Herbarium specimens provide verifiable and citable evidence of the occurrence of plant taxa at a given place and time. Thus they caΩn be used to identify native ranges, and document which plants are occurring, and where, through time. They provide information on rare, extirpated, or extinct species that can no longer be found in nature. Furthermore, they can serve as a means of locating rare or possibly extinct species, recollecting in the area(s) reported on labels. Thus, herbarium specimens can be used as primary sources of data to have evidence-based extinction risk assessments. Each extinction risk assessments is an evidence-based hypothesis of the current level of extinction risk of a particular taxon, to be refined, updated, corrected or refused, if more specimens are discovered, or when the scientific identification of one or more specimens is updated in light of new knowledge. Some data are available from herbarium labels, but often they have to be retrieved ad hoc. Most specimen databasing projects aim at including metadata, as coarse-level geographical information, latitude and longitude coordinates (when available), collector name, collection number, date. Finally, the information absent in the label but gleaned directly from the specimen or the label is rarely included in major databases. Spatial data is certainly the herbarium-derived information most widely applied to extinction risk assessments. Specimens collected less than 30 years old include often latitude and longitude coordinates, providing a best estimate of the collection site. Older specimens are less likely to include coordinates, but latitude and longitude can usually be retrieved from the textual locality information on the specimen. Temporal data are often present on herbarium specimens in the form of collection dates (even if only year for some older specimens) and are usually captured in digitization initiatives. These data are useful for inferring the existence of a particular plant at a particular period. Population size is rarely documented on herbarium labels, aside from generalized descriptions e.g., ‘rare’, ‘common’, ‘100 specimens are to be collected’, which are of use as supporting evidence, but not directly applicable to the criteria. The main problem with Mediterranean collections is the reduced number of data available in order to make statistical analysis. This happens also with endemics that are usually over-sampled. The combined use of large and local collections, both modern and historical, can be of help. In addition, the presence of a taxon in a herbarium collection or in a floristic list rarely provides information about the number of individuals occurring in the locality. However, herbarium specimens are more reliable in comparison with bibliographic references, because their identification can be checked. The study of historical herbarium specimens can give some indications on their native status, as for Astragalus thermensis Vals., Ipomoea stolonifera (Cirillo) J.F.Gmel., and Centaurea acaulis L. in Sicily and help in distinguishing if they need to be protected or can be considered aliens. Herbarium studies can be very informative for species with wide distribution that are more easily prone to local extinctions, as for instance Anacamptis palustris (Jacq.) R.M.Bateman, Pridgeon & M.W.Chase. For narrow endemics, there are more problems. For some taxa, their distribution has decreased since their description, as for Erica sicula Guss. subsp. sicula and Adenostyles alpina subsp. nebrodensis (Wagenitz & I.Müll.) Greuter. For some others, their distribution is increased as for Orobanche chironii Lojac. and Petagnaea gussonei (Spreng.) Rauschert. These cases does not represent actual enlargements of distribution, but just an increase in knowledge. For O. chironii, the new localities have been found in conservative environments and in protected areas, so that is was possible to reduce the risk category to which these plants are assigned; for P. gussonei, the new localities were found in human-modified and threatened environments, increasing the level of attention required for conservation.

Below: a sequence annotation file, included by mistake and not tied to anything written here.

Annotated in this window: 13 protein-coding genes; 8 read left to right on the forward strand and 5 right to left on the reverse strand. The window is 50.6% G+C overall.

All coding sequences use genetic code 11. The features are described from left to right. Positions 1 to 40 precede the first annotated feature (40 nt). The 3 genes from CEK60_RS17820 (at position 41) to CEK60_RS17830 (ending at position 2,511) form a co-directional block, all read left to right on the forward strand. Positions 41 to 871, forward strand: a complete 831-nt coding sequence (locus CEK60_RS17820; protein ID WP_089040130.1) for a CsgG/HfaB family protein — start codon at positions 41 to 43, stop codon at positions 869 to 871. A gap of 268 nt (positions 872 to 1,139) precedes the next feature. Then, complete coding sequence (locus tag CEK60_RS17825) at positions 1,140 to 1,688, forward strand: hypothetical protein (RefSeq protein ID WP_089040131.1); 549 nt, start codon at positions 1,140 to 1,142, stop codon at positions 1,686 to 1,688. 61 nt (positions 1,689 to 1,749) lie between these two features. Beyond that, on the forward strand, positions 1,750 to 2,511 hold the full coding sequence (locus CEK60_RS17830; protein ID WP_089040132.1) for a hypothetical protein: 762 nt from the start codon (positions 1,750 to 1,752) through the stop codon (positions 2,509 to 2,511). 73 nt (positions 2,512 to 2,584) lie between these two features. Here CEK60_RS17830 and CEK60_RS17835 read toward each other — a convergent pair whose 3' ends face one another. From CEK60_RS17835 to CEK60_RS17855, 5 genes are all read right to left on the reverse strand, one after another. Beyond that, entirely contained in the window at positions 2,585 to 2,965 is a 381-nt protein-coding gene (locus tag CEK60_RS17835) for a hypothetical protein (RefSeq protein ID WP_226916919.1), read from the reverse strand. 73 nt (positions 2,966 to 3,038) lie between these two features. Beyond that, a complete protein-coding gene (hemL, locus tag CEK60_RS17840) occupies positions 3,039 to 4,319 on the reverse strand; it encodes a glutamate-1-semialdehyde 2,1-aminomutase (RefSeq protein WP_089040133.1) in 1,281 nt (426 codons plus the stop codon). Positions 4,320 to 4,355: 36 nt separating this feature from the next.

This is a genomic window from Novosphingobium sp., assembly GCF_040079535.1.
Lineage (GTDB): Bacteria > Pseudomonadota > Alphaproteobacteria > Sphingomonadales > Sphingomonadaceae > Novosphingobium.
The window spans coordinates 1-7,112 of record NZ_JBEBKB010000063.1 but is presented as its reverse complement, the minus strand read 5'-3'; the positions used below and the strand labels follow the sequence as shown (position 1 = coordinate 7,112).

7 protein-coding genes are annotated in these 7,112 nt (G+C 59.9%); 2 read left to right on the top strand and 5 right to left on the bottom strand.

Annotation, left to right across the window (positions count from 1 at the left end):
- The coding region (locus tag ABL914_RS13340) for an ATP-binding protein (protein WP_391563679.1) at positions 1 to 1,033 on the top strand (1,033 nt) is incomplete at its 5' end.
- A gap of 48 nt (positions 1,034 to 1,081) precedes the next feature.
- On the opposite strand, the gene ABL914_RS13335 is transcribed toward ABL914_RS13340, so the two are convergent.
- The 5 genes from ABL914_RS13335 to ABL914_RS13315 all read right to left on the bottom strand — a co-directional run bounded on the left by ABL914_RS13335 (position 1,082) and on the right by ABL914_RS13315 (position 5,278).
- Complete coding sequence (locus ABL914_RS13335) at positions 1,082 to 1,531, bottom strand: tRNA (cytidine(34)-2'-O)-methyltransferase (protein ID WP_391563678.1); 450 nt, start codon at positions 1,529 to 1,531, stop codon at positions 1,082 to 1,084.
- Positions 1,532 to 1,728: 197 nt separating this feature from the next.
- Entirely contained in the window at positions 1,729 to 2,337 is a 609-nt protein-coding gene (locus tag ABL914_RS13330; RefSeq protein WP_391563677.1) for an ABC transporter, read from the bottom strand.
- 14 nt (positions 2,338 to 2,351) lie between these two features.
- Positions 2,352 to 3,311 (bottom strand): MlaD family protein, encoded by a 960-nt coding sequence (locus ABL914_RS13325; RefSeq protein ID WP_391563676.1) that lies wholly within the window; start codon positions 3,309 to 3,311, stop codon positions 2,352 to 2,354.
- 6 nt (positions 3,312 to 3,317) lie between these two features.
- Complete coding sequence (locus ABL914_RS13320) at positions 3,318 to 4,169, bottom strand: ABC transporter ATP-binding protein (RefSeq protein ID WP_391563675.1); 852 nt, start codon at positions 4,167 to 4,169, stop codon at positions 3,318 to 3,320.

|Titolo:||The use of herbarium specimens in evaluating plant extinction risks: some considerations on Sicilian endemics|
DOMINA, Gianniantonio [Writing – Original Draft Preparation] (Corresponding)
Scafidi, Filippo [Writing – Original Draft Preparation]
DI GRISTINA, Emilio [Writing – Original Draft Preparation]
|Data di pubblicazione:||2019|
|Citazione:||Domina, G., Scafidi, F., & DI GRISTINA, E. (2019). The use of herbarium specimens in evaluating plant extinction risks: some considerations on Sicilian endemics.|
|Appare nelle tipologie:||2.08 Abstract in atti di convegno pubblicato in volume|